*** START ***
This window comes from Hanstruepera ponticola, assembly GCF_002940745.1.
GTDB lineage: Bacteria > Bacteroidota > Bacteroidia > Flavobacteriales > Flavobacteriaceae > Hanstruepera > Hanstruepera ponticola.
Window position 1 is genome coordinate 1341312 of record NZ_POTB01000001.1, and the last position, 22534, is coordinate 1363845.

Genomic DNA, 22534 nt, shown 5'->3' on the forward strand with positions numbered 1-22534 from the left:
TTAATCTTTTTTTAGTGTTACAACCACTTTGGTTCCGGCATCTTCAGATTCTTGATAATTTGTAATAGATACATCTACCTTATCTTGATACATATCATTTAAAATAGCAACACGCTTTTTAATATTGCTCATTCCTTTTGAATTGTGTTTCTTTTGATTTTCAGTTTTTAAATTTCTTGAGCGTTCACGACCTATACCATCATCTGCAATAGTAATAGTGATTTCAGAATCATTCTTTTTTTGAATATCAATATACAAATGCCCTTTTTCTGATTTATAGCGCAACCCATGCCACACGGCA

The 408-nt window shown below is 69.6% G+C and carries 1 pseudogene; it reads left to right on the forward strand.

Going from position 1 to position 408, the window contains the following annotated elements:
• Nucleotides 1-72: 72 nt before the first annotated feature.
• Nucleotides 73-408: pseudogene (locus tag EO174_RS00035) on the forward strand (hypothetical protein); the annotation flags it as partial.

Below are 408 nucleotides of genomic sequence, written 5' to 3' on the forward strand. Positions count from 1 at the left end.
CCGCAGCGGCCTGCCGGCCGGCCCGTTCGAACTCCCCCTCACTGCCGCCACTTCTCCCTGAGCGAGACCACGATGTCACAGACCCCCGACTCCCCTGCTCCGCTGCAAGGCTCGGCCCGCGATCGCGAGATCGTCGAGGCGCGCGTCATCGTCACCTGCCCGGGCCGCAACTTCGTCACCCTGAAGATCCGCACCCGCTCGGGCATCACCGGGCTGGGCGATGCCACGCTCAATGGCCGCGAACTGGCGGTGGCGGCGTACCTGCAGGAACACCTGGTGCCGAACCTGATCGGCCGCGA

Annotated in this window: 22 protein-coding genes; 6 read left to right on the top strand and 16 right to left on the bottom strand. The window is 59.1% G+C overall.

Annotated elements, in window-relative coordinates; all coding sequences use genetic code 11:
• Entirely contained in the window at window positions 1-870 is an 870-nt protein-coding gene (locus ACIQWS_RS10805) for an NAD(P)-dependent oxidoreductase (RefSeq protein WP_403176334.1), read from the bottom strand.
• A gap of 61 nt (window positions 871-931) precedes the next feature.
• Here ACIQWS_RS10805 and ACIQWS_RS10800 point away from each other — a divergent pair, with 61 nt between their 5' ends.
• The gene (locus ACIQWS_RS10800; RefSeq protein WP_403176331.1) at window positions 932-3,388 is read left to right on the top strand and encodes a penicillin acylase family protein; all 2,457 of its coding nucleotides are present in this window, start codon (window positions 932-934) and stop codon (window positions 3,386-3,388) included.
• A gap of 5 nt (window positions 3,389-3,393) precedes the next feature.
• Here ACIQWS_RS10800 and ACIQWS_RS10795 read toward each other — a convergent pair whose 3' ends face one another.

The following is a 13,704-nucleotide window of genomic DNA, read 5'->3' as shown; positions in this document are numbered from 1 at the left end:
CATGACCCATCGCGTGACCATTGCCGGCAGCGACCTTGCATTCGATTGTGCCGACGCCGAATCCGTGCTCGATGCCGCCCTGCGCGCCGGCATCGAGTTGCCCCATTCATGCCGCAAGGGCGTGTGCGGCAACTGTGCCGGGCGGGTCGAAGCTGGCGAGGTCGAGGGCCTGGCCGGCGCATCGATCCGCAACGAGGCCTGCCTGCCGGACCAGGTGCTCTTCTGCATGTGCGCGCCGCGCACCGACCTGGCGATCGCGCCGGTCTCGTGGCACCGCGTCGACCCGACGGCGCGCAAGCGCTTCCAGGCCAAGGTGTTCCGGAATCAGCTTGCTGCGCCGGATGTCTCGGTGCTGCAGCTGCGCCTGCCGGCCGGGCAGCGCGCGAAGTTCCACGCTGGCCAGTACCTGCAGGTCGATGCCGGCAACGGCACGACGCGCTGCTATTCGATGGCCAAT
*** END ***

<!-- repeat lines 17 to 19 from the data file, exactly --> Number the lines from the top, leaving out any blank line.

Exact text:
• The gene (locus ACIQWS_RS10800; RefSeq protein WP_403176331.1) at window positions 932-3,388 is read left to right on the top strand and encodes a penicillin acylase family protein; all 2,457 of its coding nucleotides are present in this window, start codon (window positions 932-934) and stop codon (window positions 3,386-3,388) included.
• A gap of 5 nt (window positions 3,389-3,393) precedes the next feature.
• Here ACIQWS_RS10800 and ACIQWS_RS10795 read toward each other — a convergent pair whose 3' ends face one another.